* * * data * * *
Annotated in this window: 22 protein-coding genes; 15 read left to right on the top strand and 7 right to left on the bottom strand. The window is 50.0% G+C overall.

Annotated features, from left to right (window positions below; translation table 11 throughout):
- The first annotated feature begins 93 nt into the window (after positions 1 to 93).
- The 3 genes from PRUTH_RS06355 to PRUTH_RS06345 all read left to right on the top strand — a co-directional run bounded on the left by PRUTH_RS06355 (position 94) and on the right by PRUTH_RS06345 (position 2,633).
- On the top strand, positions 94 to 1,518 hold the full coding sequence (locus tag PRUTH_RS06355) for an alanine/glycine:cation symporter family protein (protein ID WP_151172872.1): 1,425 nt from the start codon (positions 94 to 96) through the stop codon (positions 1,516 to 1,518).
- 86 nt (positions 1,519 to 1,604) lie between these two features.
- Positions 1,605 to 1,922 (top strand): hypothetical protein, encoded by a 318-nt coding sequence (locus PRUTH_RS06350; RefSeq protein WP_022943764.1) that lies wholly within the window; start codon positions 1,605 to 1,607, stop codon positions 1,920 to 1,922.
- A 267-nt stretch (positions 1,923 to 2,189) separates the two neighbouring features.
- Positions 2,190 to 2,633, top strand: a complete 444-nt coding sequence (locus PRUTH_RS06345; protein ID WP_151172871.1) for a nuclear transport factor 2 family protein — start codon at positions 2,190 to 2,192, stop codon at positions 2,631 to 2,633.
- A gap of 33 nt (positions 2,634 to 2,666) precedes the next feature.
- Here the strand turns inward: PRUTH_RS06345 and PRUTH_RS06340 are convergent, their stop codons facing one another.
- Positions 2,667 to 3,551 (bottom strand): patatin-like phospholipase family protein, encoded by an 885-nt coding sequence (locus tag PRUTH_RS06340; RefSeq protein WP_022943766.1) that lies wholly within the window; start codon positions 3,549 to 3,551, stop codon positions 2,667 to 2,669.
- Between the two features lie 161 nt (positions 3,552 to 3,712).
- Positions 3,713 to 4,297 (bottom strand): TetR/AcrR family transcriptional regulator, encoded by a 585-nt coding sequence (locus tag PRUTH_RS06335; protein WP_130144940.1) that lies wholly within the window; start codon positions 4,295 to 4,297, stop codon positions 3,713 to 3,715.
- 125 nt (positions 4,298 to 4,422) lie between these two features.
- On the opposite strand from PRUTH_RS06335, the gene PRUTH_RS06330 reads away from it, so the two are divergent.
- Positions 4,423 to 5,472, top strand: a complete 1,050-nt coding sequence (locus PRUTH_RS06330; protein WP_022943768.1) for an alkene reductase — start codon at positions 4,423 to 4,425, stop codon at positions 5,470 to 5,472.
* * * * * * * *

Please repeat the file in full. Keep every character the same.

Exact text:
Annotated in this window: 22 protein-coding genes; 15 read left to right on the top strand and 7 right to left on the bottom strand. The window is 50.0% G+C overall.

Annotated features, from left to right (window positions below; translation table 11 throughout):
- The first annotated feature begins 93 nt into the window (after positions 1 to 93).
- The 3 genes from PRUTH_RS06355 to PRUTH_RS06345 all read left to right on the top strand — a co-directional run bounded on the left by PRUTH_RS06355 (position 94) and on the right by PRUTH_RS06345 (position 2,633).
- On the top strand, positions 94 to 1,518 hold the full coding sequence (locus tag PRUTH_RS06355) for an alanine/glycine:cation symporter family protein (protein ID WP_151172872.1): 1,425 nt from the start codon (positions 94 to 96) through the stop codon (positions 1,516 to 1,518).
- 86 nt (positions 1,519 to 1,604) lie between these two features.
- Positions 1,605 to 1,922 (top strand): hypothetical protein, encoded by a 318-nt coding sequence (locus PRUTH_RS06350; RefSeq protein WP_022943764.1) that lies wholly within the window; start codon positions 1,605 to 1,607, stop codon positions 1,920 to 1,922.
- A 267-nt stretch (positions 1,923 to 2,189) separates the two neighbouring features.
- Positions 2,190 to 2,633, top strand: a complete 444-nt coding sequence (locus PRUTH_RS06345; protein ID WP_151172871.1) for a nuclear transport factor 2 family protein — start codon at positions 2,190 to 2,192, stop codon at positions 2,631 to 2,633.
- A gap of 33 nt (positions 2,634 to 2,666) precedes the next feature.
- Here the strand turns inward: PRUTH_RS06345 and PRUTH_RS06340 are convergent, their stop codons facing one another.
- Positions 2,667 to 3,551 (bottom strand): patatin-like phospholipase family protein, encoded by an 885-nt coding sequence (locus tag PRUTH_RS06340; RefSeq protein WP_022943766.1) that lies wholly within the window; start codon positions 3,549 to 3,551, stop codon positions 2,667 to 2,669.
- Between the two features lie 161 nt (positions 3,552 to 3,712).
- Positions 3,713 to 4,297 (bottom strand): TetR/AcrR family transcriptional regulator, encoded by a 585-nt coding sequence (locus tag PRUTH_RS06335; protein WP_130144940.1) that lies wholly within the window; start codon positions 4,295 to 4,297, stop codon positions 3,713 to 3,715.
- 125 nt (positions 4,298 to 4,422) lie between these two features.
- On the opposite strand from PRUTH_RS06335, the gene PRUTH_RS06330 reads away from it, so the two are divergent.
- Positions 4,423 to 5,472, top strand: a complete 1,050-nt coding sequence (locus PRUTH_RS06330; protein WP_022943768.1) for an alkene reductase — start codon at positions 4,423 to 4,425, stop codon at positions 5,470 to 5,472.